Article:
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Online Paediatric Pain Curriculum

Welcome to the Online Paediatric Pain Curriculum! The goal of this curriculum is to provide a broad education platform, for health-care professionals to learn about pain within clinical, basic science, and ethical themes. These 10 modules are free and can be viewed independently and interchangeably.

Features of the core curriculum include:

  • Based on the International Association for the Study of Pain Core Curriculum for professional education in pain.
  • Available to anyone via the web, anywhere in the world.
  • Each module contain a number of cases illustrating the concepts covered in the module.

Please remember to complete the evaluation at the end of each module so that we can receive your important feedback on how to improve the modules. 

Module 1: Neurobiology of Pain

Simon Beggs

Differentiate between pain and nociception; understand the difference between adult and preterm neonate nociception and the long term consequences of painful events in early life.

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Module 2: Development of Children's Pain Perception

Katelynn Boerner, Kenneth Craig, Rebecca Pillai Ridell and Christine Chambers

Describe myths and misconceptions concerning pain and psychological functioning in infants, children and adolescence; understand changes in pain perception of children as they go through developmental stages as well as the social, cultural and biological influence in children's perception of pain.

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Module 3: Epidemiology and Taxonomy of Paediatric Pain                                

Jennifer Hickman and Steven Weisman

Learn the different classification systems of paediatric pain; grasp problems with epidemiological studies of paediatric pain and be able to discuss the prevalence of common paediatric pain conditions.

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Module 4: Assessment and Measurement of Paediatric Pain                                              

Lisa Isaac, Jennifer Tyrrell and Carl L. von Baeyer

Define assessment and measurement; describe the components of a thorough pain assessment; be able to choose an appropriate pain intensity scale to quantify pain.

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Module 5: Paediatric Pain: Pharmacological Therapies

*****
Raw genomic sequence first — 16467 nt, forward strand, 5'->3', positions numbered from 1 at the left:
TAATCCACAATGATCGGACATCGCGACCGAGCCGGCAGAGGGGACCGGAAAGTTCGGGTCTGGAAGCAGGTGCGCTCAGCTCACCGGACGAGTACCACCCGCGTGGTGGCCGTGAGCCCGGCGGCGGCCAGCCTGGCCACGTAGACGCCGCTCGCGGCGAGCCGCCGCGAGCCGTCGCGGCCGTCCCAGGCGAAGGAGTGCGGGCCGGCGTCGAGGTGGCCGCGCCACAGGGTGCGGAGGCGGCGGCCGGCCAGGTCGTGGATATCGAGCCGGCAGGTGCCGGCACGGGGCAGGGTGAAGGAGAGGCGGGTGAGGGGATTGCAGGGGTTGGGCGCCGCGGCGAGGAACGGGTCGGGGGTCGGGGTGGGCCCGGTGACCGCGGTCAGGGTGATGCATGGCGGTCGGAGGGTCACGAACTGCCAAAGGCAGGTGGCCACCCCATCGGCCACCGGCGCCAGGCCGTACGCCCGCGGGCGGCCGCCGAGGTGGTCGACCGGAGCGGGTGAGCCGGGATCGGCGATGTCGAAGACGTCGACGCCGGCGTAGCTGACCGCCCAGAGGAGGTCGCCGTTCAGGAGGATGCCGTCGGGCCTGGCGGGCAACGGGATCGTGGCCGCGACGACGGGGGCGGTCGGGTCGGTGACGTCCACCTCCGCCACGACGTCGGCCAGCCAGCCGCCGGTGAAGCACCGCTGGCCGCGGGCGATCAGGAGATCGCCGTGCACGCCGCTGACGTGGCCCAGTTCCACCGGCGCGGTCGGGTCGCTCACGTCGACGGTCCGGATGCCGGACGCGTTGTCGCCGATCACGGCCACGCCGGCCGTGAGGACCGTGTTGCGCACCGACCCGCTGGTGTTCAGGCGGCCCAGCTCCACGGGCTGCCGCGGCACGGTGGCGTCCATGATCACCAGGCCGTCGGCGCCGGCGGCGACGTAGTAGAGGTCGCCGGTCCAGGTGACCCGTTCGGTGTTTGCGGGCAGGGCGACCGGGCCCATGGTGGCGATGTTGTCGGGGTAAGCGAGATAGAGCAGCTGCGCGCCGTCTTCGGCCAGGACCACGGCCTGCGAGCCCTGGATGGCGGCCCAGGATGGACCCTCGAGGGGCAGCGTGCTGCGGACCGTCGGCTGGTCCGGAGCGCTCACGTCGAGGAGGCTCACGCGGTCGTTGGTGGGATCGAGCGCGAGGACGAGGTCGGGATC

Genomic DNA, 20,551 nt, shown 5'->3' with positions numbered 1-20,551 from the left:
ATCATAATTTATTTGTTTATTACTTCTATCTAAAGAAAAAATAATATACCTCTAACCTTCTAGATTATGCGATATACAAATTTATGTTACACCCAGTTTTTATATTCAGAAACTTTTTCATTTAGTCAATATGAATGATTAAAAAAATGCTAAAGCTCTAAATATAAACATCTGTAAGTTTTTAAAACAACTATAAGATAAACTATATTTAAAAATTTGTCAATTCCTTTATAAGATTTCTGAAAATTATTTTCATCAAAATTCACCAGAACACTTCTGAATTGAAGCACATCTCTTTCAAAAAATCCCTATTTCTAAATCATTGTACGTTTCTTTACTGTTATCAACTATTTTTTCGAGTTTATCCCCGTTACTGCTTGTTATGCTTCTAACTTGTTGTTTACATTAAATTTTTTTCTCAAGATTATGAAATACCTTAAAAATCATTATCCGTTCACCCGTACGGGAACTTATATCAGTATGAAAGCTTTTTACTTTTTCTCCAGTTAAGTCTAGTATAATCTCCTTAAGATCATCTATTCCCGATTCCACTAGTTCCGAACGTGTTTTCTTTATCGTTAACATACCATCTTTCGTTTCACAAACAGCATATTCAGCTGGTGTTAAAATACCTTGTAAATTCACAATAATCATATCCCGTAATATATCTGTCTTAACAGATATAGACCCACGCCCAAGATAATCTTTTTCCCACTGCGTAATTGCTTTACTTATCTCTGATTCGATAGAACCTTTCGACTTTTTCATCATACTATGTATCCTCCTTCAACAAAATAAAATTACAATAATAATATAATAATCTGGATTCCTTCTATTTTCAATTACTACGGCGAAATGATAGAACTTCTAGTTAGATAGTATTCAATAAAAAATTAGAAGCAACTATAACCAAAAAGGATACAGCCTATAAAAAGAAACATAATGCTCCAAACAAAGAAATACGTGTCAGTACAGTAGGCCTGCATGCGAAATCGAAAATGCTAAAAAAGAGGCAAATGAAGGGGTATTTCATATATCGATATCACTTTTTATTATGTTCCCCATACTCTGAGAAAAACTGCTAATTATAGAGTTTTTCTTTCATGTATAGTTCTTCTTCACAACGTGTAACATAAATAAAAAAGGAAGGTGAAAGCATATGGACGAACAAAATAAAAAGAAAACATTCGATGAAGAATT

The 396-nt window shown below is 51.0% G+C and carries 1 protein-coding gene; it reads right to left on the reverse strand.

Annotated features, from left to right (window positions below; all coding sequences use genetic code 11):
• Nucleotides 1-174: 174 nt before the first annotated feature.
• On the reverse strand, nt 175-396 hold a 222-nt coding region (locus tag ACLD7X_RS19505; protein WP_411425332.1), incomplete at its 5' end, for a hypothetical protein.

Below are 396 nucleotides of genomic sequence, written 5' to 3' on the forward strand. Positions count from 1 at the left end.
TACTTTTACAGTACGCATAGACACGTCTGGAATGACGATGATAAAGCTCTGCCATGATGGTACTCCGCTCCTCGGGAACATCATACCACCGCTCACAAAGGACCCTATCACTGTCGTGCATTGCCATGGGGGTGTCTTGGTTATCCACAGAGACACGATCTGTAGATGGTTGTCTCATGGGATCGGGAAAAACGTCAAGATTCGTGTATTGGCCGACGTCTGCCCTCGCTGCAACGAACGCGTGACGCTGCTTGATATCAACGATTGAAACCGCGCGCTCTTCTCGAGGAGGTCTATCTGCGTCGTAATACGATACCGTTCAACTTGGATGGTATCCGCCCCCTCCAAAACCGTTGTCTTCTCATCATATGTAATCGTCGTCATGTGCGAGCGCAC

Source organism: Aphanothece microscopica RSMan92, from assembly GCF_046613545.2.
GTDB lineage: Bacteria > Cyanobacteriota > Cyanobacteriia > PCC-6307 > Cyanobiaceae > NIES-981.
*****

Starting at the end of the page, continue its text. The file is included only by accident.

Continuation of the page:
Christine Greco and Navil Sethna

Understand developmental differences in pharmacology; understand the pharmacology and side effects of commonly used anaelgesics and be able to chose appropriate pharmacological agents.

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Module 6: Treating Pain in Children: Non-Pharmacological Therapies

Tonya Palermo, Amy Lewandowski Holley and Emily Law

Make informed decision for the use of non-pharmacological pain management and identify appropriate non-pharmacological interventions for acute and chronic pain.

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Module 7: Acute Pain Management: Special Considerations

Richard Howard and Judy Peters

Identify types of acute pain and describe the neurophysiology and adverse effects; understand the principles of acute pain and management and list risk factors and preventive measures for progression from acute to chronic pain. 

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Module 8: Chronic Pain Management: Special Considerations

Fiona Campbell, Anna Huguet, and Michael Sangster.

Explain key concepts of chronic pain; understand prevalence of chronic pain and related disability; describe a chronic pain management plan using the "3-P's" approach.

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Module 9: Management of Pain in Paediatric Palliative Care

Stephanie Dowden and Chantal Wood

Define paediatric palliative pain; identify types of pain and other key symptoms experienced at different stages of palliative care trajectory including end of life; understand key factors to minimize suffering at end of life.

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Module 10: Ethical Considerations for Children with Pain

Franco Carnavale, Christina Rosmus and Annik Otis

Describe key ethical concepts that should be considered when caring for children; outline significant ethical concerns that can arise in the paediatric context and discuss how these ethical concerns should be managed.

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We would like to acknowledge the financial contributions of the Special Interest Group on Pain in Childhood of the International Association for the Study of Pain; the Canadian Pain Society; the MAYDAY Fund; University of Toronto; SickKids Foundation; and the Pain in Child Health Strategic Training Initiative and the Team in Children's Pain funded by the Canadian Institutes of Health Research.